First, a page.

Skewes & Blume (2019) conducted a study with 25 key community informants from a border reservation in Montana. They discussed the causes of “substance use problems and barriers to recovery on the reservation” (Skewes & Blume, 2019, p. 88). Even though the researchers did not ask questions about discrimination, the participants stated that the stress caused by racism is a crucial factor influencing the decision to use psychoactive substances. One participant said that “oppression is the overarching umbrella for all drug and alcohol-related illnesses” (Skewes & Blume, 2019, p. 88). Other reasons cited were the historical trauma of colonization and racial stress as predictors of addiction. The researchers concluded that addiction treatment counseling and interventions must consider determinants of health such as racial discrimination.
Results from a study by Richards et al. (2020) show that “occupational status and demographic variables are important predictors of attitudes toward addiction” (p. 218). Demographic characteristics impacted physicians’ behavior during treatment and influenced the adolescents’ drug addiction treatment refusal. Therefore, scholars recommend widespread training in multicultural counseling practices to reduce stigma. Beckerman & Fontana (2019) emphasize that scientists need to pay more attention to drug courts as a particular phenomenon in the American justice system. The scholars note that programs for clients subjected to legal inducement through drug courts must be culturally sensitive. In particular, special attention should be paid to African American female offenders that have a drug addiction. According to scholars, traditional compulsory treatment is not effective enough for these populations. At the same time, approaches that consider cultural differences are more effective in retaining patients.
Racism in Addiction Treatment
Addiction counseling is not the only area where discrimination is widespread and cultural diversity is under-observed. Mennis et al. (2019) recognized several trends in SUD treatment that were indicative of racial discrimination. Scientists noted that “African Americans and Hispanics take outpatient SUD treatment longer than whites” (Mennis et al., 2019, p. 158). The researchers found that African Americans and Hispanics had a lower treatment completion rate and more prolonged treatment. Mennis et al. (2019) specifically state that the likelihood of completion of therapy is reduced under the influence of economic, cultural, potentially discriminatory factors and access to medical services. These same indicators lead to an increase in the duration of treatment before completion. Therefore, scholars recommend paying particular attention to the unique problems faced by minorities, as this can affect the patient outcomes and increase the quality of the provided services.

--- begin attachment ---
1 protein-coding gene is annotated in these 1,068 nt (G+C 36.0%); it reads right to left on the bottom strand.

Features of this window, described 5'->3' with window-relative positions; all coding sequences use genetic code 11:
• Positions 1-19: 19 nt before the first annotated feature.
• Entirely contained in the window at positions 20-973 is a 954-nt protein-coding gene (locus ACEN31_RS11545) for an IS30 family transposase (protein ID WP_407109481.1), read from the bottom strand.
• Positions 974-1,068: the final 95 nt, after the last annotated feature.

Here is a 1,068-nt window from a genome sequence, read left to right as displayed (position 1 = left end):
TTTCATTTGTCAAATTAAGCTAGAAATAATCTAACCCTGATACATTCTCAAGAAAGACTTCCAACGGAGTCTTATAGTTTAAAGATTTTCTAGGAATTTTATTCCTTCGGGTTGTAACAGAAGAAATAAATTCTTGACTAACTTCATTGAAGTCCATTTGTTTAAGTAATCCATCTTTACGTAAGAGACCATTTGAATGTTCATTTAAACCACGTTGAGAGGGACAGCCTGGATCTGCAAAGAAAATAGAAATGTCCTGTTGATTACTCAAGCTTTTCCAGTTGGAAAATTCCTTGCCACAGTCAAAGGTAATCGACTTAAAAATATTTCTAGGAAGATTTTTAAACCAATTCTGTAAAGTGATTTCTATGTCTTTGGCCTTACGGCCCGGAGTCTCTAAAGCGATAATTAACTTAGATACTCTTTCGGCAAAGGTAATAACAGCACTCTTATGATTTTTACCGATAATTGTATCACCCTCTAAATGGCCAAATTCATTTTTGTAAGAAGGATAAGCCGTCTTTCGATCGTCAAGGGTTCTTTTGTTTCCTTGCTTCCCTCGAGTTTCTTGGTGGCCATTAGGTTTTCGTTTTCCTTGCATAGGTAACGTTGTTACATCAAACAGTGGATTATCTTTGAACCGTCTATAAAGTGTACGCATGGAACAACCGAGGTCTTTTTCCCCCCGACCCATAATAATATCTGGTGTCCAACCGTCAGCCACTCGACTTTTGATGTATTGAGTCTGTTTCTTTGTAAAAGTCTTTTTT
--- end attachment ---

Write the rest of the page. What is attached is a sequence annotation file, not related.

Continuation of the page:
DeKock (2020) notes that cultural competence helps to reduce disparities in drug abuse treatment among ethnic minorities and migrants. The scientist conducted a review of the existing academic literature on the topic and identified several key research areas. The scientist analyzed 41 studies and determined that the cultural competence concept is unique in the United States and originated here. Then the idea was adopted in medical institutions on other continents (DeKock, 2020). It was also found that problems with cultural competence usually arise between the client and the health care provider.
Researchers note that problems in treating substance use patients from various ethical backgrounds and migrant patients arise at the service level due to language, trauma, and shame issues. Concerns are also present in the relationship between the patient and the service provider. They are associated with non-compliance with ethical requirements, discomfort, mistrust of the supplier, fears of violation of confidentiality, worldview differences, and counter-transference (DeKock, 2020). Therefore, most of the authors call for consideration of whether physicians and health care providers are culturally competent enough and how cultural competence relates to general approaches to treatment. Equally important is the assessment of access to treatment among migrants and racial and ethnic minorities. This review demonstrates complete academic consensus regarding discrimination and racism in the provision of SUD counseling.
Matsuzaka & Knapp (2020) also recognize discrimination and racism in counseling patients with substance use disorder (SUD). Scientists emphasize that people of color experience additional barriers to participation in treatment and successful completion of treatment and lower treatment satisfaction rates due to racism and discrimination. Therefore, scholars recommend exploring the cultural competencies of drug dependence treatment counselors, given that they are often susceptible to beliefs associated with systemic racism. Academics state that the institutions where counseling services are provided are a source of socialization within the framework of systemic racism.